has intercepted.  The attacker could then use this ticket for
S4U2Proxy to impersonate the targeted client even if the client never
authenticated to the subverted service.  The vulnerable configuration
is believed to be rare.

AFFECTED SOFTWARE
=================

CVE-2010-1324

Kerberos application client and server software (including third-party
applications) using GSS-API libraries from MIT releases krb5-1.7 and
newer are vulnerable to the DES GSS-API issue if they use GSS-API for
integrity protection of unencrypted messages.

Kerberos application server software (including third-party
applications) using libraries from MIT releases krb5-1.7 and newer are
vulnerable to the PAC issue.

Deployments running exclusively KDCs from releases krb5-1.8 and newer
are not vulnerable to the PAC issue because those KDCs discard
client-provided PAC authdata.

The MIT krb5 KDC in releases krb5-1.7 and newer is vulnerable to the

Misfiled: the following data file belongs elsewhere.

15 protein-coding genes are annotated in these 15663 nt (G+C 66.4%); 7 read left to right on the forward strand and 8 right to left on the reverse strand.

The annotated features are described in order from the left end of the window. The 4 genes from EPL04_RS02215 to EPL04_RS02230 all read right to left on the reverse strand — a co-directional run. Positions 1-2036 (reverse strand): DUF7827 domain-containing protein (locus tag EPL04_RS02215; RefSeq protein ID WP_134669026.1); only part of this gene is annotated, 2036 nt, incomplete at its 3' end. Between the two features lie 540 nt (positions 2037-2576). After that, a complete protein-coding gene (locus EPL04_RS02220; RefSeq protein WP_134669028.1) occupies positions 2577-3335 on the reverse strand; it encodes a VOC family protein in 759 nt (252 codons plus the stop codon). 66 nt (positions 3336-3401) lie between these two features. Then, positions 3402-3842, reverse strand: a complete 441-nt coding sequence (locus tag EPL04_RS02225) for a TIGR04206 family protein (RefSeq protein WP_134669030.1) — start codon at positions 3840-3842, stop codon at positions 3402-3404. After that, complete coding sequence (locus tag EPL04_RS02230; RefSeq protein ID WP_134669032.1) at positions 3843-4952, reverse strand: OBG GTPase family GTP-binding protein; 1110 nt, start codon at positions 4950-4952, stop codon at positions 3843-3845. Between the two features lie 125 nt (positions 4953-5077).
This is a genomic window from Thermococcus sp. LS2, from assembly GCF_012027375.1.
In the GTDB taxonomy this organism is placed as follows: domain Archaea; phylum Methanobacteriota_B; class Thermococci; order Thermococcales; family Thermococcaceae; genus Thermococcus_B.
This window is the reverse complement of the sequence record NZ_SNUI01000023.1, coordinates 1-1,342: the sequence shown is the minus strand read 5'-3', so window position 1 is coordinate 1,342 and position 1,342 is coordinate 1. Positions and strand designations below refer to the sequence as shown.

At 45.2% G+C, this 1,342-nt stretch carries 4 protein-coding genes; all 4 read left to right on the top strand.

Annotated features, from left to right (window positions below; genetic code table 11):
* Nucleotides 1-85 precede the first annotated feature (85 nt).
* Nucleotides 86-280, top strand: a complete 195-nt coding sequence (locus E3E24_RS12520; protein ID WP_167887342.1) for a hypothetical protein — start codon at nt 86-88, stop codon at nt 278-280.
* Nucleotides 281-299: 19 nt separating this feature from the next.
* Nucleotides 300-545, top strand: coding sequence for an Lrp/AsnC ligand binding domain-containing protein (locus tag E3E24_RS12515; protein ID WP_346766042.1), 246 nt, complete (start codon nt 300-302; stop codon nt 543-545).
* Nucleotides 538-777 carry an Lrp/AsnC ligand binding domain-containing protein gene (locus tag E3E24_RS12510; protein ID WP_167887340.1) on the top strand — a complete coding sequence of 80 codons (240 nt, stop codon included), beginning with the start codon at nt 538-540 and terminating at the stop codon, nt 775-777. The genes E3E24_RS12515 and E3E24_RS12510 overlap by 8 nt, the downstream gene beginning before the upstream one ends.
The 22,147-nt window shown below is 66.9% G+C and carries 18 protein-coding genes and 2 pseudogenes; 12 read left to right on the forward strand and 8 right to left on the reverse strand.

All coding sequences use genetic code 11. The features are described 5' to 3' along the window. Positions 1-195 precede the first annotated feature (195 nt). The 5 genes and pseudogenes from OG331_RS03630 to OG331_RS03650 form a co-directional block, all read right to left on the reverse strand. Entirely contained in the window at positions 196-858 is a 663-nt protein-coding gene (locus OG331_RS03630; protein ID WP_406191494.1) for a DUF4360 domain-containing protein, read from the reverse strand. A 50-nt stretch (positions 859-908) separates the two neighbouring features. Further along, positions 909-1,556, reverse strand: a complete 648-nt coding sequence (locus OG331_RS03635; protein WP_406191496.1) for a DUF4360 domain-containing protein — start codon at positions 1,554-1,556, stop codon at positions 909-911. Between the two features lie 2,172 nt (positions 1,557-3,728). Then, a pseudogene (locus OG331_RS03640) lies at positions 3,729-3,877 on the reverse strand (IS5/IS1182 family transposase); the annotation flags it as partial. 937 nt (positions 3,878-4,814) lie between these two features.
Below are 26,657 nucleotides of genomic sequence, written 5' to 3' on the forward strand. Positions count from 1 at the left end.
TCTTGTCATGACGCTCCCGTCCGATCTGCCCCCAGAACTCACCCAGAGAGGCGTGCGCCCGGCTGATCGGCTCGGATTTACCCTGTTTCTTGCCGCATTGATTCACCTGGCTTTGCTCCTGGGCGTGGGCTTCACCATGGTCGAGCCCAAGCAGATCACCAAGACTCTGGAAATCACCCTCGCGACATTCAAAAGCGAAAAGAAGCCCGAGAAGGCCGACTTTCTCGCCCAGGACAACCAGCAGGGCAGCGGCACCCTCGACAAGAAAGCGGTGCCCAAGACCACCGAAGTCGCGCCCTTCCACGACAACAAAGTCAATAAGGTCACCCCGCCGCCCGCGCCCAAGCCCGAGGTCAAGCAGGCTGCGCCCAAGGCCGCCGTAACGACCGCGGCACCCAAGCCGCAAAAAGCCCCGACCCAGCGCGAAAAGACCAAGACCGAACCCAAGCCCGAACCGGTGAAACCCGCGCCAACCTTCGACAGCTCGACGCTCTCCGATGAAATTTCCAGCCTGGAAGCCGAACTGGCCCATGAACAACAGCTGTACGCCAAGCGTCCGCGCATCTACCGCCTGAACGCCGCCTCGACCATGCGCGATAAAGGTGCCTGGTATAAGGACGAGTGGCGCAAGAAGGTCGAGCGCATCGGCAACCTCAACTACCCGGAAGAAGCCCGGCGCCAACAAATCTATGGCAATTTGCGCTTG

KrbFastReq swapping issue.

CVE-2010-1323

Initial credential acquisition clients (including kinit) in MIT
releases krb5-1.3 and newer are vulnerable to the SAM-2 issue.
Third-party applications that obtain initial Kerberos credentials
using libraries from these releases are also vulnerable.

Kerberos application client and server software (including third-party
applications) using libraries from MIT releases krb5 krb5-1.3 and
newer are vulnerable to the RC4 KRB-SAFE issue.

CVE-2010-4020

The AD-SIGNEDPATH issue affects the KDC in releases krb5-1.8 and
newer.

Kerberos application server software (including third-party
applications) using libraries from MIT releases krb5-1.8 and newer are
vulnerable to the AD-KDC-ISSUED problem.  Deployments running
exclusively KDCs from releases krb5-1.8 and newer discard